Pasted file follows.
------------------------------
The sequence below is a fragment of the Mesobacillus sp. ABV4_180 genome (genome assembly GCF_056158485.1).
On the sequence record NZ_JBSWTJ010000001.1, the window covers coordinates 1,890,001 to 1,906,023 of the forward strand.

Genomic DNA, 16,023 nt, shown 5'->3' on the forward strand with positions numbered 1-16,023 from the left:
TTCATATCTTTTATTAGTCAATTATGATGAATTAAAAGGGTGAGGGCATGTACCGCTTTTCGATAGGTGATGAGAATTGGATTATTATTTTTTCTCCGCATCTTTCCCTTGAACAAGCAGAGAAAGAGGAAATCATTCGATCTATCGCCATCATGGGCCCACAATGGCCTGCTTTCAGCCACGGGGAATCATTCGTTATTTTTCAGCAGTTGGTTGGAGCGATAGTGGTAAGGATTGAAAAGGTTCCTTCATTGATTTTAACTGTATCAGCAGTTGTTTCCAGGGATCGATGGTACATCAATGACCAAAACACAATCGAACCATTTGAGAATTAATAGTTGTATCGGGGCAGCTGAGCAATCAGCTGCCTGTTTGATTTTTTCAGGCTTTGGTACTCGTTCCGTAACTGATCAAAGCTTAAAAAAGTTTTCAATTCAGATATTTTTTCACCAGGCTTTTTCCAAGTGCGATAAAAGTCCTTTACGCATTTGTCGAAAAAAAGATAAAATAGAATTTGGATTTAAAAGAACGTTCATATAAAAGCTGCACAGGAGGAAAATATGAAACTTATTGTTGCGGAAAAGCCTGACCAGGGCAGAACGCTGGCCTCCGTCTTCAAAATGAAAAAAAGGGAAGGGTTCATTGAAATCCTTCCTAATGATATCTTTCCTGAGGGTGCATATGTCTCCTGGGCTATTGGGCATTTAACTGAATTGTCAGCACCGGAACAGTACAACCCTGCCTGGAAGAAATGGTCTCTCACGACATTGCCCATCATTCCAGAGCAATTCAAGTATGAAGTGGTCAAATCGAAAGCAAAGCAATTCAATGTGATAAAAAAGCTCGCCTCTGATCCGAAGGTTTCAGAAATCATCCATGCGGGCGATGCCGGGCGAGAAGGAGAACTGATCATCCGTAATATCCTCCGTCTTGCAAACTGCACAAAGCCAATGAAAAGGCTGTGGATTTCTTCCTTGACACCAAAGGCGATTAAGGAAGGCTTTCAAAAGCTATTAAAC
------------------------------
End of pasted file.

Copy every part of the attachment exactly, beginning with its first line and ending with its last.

The sequence below is a fragment of the Mesobacillus sp. ABV4_180 genome (genome assembly GCF_056158485.1).
On the sequence record NZ_JBSWTJ010000001.1, the window covers coordinates 1,890,001 to 1,906,023 of the forward strand.

Genomic DNA, 16,023 nt, shown 5'->3' on the forward strand with positions numbered 1-16,023 from the left:
TTCATATCTTTTATTAGTCAATTATGATGAATTAAAAGGGTGAGGGCATGTACCGCTTTTCGATAGGTGATGAGAATTGGATTATTATTTTTTCTCCGCATCTTTCCCTTGAACAAGCAGAGAAAGAGGAAATCATTCGATCTATCGCCATCATGGGCCCACAATGGCCTGCTTTCAGCCACGGGGAATCATTCGTTATTTTTCAGCAGTTGGTTGGAGCGATAGTGGTAAGGATTGAAAAGGTTCCTTCATTGATTTTAACTGTATCAGCAGTTGTTTCCAGGGATCGATGGTACATCAATGACCAAAACACAATCGAACCATTTGAGAATTAATAGTTGTATCGGGGCAGCTGAGCAATCAGCTGCCTGTTTGATTTTTTCAGGCTTTGGTACTCGTTCCGTAACTGATCAAAGCTTAAAAAAGTTTTCAATTCAGATATTTTTTCACCAGGCTTTTTCCAAGTGCGATAAAAGTCCTTTACGCATTTGTCGAAAAAAAGATAAAATAGAATTTGGATTTAAAAGAACGTTCATATAAAAGCTGCACAGGAGGAAAATATGAAACTTATTGTTGCGGAAAAGCCTGACCAGGGCAGAACGCTGGCCTCCGTCTTCAAAATGAAAAAAAGGGAAGGGTTCATTGAAATCCTTCCTAATGATATCTTTCCTGAGGGTGCATATGTCTCCTGGGCTATTGGGCATTTAACTGAATTGTCAGCACCGGAACAGTACAACCCTGCCTGGAAGAAATGGTCTCTCACGACATTGCCCATCATTCCAGAGCAATTCAAGTATGAAGTGGTCAAATCGAAAGCAAAGCAATTCAATGTGATAAAAAAGCTCGCCTCTGATCCGAAGGTTTCAGAAATCATCCATGCGGGCGATGCCGGGCGAGAAGGAGAACTGATCATCCGTAATATCCTCCGTCTTGCAAACTGCACAAAGCCAATGAAAAGGCTGTGGATTTCTTCCTTGACACCAAAGGCGATTAAGGAAGGCTTTCAAAAGCTATTAAAC